University of Vermont Extension 
Department of Plant and Soil Science

Winter News Article


Charlie Nardozzi, Senior Horticulturist
National Gardening Association, and
Dr. Leonard Perry, Extension Professor
University of Vermont
Sowing vegetable seeds indoors, unwrapping roses, and removing suckers from fruit trees are some of the gardening activities for this month.

If you wrapped or otherwise protected your roses for the winter, begin unwrapping them in late March. Do this gradually, so the plant awakens slowly as the weather warms. Begin by removing whatever you used to protect the top of the rose, and gradually remove the protective mulch. Wait until May to prune any “dead” stems, as they eventually may recover and sprout.

To get an early harvest of lettuce and other greens, dig out a large shallow container and sow some seeds. Grow them indoors until the weather warms enough to put them outside during the day. Keep cutting leaves from the outside of the plants to prolong the harvest. Or you can sow seeds for a mesclun mix and cut off the leaves when still young. They will regrow for another harvest in a few weeks.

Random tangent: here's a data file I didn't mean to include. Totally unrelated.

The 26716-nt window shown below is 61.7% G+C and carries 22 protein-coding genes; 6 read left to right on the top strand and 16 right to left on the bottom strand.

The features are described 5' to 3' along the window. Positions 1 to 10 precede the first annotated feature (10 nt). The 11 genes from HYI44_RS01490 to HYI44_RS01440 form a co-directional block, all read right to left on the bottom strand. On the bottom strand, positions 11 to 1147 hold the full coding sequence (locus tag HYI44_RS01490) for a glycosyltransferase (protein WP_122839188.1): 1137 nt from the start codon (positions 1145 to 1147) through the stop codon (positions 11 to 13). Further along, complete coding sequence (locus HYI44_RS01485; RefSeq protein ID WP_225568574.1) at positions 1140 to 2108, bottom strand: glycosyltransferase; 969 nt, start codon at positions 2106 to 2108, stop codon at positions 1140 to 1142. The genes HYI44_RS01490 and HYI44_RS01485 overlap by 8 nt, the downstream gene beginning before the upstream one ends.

By the end of March you can sow broccoli, cauliflower, and cabbage seeds indoors under lights. These cool-loving crops will need about six weeks indoors before they are ready to be transplanted outdoors two weeks before your last frost date. Keep seedlings moist and in good light (grow lights are best), and fertilize when they get two sets of leaves so they will be strong and stocky by the time you set them in the garden.

Spray horticultural oil on fruit trees, such as apples, plums, and cherries, to smother any overwintering insects. Choose a calm day when temperatures are above 40 degrees F, and be sure to cover all sides of the branches. You also can apply it to evergreens to control spider mites and other insects. Carefully follow the instructions on the label for proper usage and appropriate plants.

Suckers or shoots that sprout from the base of crabapples and other fruiting trees will rob the trees of energy needed to form fruit, so don’t let them grow unchecked. Pull them off if possible because this reduces their regrowth more than cutting them, but use whatever method you need to.

If suckers, check the trunks to make sure there is no damage that may cause these shoots.  Trunk damage may be from chewing by mice, holes from woodpeckers looking for insects, or sunscald.  Especially on young trees with thin bark, sun on the frozen bark in winter can cause it to expand and crack.  Canker disease can enter and cause sunken and darkened areas. If any of these problems, removing suckers and keeping trees healthy is the easiest way to help them recover.

Other gardening activities for this month include attending a flower or garden show, visiting a maple sugarhouse, taking mowers for tune-ups, stocking up on gardening supplies before the season rush, buying some cut daffodils to brighten up gray days, and starting some flower seeds such as snapdragons and petunias indoors under lights.

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